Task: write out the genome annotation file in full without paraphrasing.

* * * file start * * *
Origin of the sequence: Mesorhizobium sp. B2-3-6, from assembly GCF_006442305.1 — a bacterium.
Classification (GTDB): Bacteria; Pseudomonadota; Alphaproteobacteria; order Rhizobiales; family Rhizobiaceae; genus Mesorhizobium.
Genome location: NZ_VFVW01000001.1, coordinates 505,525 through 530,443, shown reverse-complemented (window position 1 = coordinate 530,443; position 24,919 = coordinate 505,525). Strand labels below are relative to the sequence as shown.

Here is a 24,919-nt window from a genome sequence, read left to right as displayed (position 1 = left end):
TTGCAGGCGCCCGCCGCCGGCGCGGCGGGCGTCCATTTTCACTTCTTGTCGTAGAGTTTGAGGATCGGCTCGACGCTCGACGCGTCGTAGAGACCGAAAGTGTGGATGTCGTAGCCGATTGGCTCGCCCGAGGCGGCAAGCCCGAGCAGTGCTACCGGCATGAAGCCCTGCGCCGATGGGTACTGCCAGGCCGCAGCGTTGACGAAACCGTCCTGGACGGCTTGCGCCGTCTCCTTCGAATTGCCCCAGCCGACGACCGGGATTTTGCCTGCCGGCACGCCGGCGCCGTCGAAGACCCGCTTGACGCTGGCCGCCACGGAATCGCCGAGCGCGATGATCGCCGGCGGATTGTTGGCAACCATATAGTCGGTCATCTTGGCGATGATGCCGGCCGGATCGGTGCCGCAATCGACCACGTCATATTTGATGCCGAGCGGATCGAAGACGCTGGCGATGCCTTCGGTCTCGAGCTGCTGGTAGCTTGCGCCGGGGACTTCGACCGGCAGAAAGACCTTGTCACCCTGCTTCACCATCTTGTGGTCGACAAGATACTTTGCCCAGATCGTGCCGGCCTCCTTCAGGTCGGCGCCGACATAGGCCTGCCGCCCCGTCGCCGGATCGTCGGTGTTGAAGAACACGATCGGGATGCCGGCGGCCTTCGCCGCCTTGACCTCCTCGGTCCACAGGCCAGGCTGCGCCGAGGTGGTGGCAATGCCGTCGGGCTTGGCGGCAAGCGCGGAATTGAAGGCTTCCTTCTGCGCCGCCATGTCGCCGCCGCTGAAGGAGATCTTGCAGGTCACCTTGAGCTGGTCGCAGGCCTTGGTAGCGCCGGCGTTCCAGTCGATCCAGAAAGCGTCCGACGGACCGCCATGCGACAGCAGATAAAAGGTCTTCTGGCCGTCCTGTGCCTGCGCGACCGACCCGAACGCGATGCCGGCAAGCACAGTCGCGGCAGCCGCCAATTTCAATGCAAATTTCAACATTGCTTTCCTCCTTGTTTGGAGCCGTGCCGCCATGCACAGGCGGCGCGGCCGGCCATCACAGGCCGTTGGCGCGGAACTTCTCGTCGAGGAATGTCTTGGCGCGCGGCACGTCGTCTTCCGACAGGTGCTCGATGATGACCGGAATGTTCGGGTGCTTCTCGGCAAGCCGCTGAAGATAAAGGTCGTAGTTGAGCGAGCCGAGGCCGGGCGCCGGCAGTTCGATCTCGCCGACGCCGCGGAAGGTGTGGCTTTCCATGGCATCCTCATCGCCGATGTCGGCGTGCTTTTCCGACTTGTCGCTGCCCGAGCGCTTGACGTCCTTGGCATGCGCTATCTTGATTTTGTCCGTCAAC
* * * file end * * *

Origin of the sequence: Mesorhizobium sp. B2-3-6, from assembly GCF_006442305.1 — a bacterium.
Classification (GTDB): Bacteria; Pseudomonadota; Alphaproteobacteria; order Rhizobiales; family Rhizobiaceae; genus Mesorhizobium.
Genome location: NZ_VFVW01000001.1, coordinates 505,525 through 530,443, shown reverse-complemented (window position 1 = coordinate 530,443; position 24,919 = coordinate 505,525). Strand labels below are relative to the sequence as shown.

Here is a 24,919-nt window from a genome sequence, read left to right as displayed (position 1 = left end):
TTGCAGGCGCCCGCCGCCGGCGCGGCGGGCGTCCATTTTCACTTCTTGTCGTAGAGTTTGAGGATCGGCTCGACGCTCGACGCGTCGTAGAGACCGAAAGTGTGGATGTCGTAGCCGATTGGCTCGCCCGAGGCGGCAAGCCCGAGCAGTGCTACCGGCATGAAGCCCTGCGCCGATGGGTACTGCCAGGCCGCAGCGTTGACGAAACCGTCCTGGACGGCTTGCGCCGTCTCCTTCGAATTGCCCCAGCCGACGACCGGGATTTTGCCTGCCGGCACGCCGGCGCCGTCGAAGACCCGCTTGACGCTGGCCGCCACGGAATCGCCGAGCGCGATGATCGCCGGCGGATTGTTGGCAACCATATAGTCGGTCATCTTGGCGATGATGCCGGCCGGATCGGTGCCGCAATCGACCACGTCATATTTGATGCCGAGCGGATCGAAGACGCTGGCGATGCCTTCGGTCTCGAGCTGCTGGTAGCTTGCGCCGGGGACTTCGACCGGCAGAAAGACCTTGTCACCCTGCTTCACCATCTTGTGGTCGACAAGATACTTTGCCCAGATCGTGCCGGCCTCCTTCAGGTCGGCGCCGACATAGGCCTGCCGCCCCGTCGCCGGATCGTCGGTGTTGAAGAACACGATCGGGATGCCGGCGGCCTTCGCCGCCTTGACCTCCTCGGTCCACAGGCCAGGCTGCGCCGAGGTGGTGGCAATGCCGTCGGGCTTGGCGGCAAGCGCGGAATTGAAGGCTTCCTTCTGCGCCGCCATGTCGCCGCCGCTGAAGGAGATCTTGCAGGTCACCTTGAGCTGGTCGCAGGCCTTGGTAGCGCCGGCGTTCCAGTCGATCCAGAAAGCGTCCGACGGACCGCCATGCGACAGCAGATAAAAGGTCTTCTGGCCGTCCTGTGCCTGCGCGACCGACCCGAACGCGATGCCGGCAAGCACAGTCGCGGCAGCCGCCAATTTCAATGCAAATTTCAACATTGCTTTCCTCCTTGTTTGGAGCCGTGCCGCCATGCACAGGCGGCGCGGCCGGCCATCACAGGCCGTTGGCGCGGAACTTCTCGTCGAGGAATGTCTTGGCGCGCGGCACGTCGTCTTCCGACAGGTGCTCGATGATGACCGGAATGTTCGGGTGCTTCTCGGCAAGCCGCTGAAGATAAAGGTCGTAGTTGAGCGAGCCGAGGCCGGGCGCCGGCAGTTCGATCTCGCCGACGCCGCGGAAGGTGTGGCTTTCCATGGCATCCTCATCGCCGATGTCGGCGTGCTTTTCCGACTTGTCGCTGCCCGAGCGCTTGACGTCCTTGGCATGCGCTATCTTGATTTTGTCCGTCAAC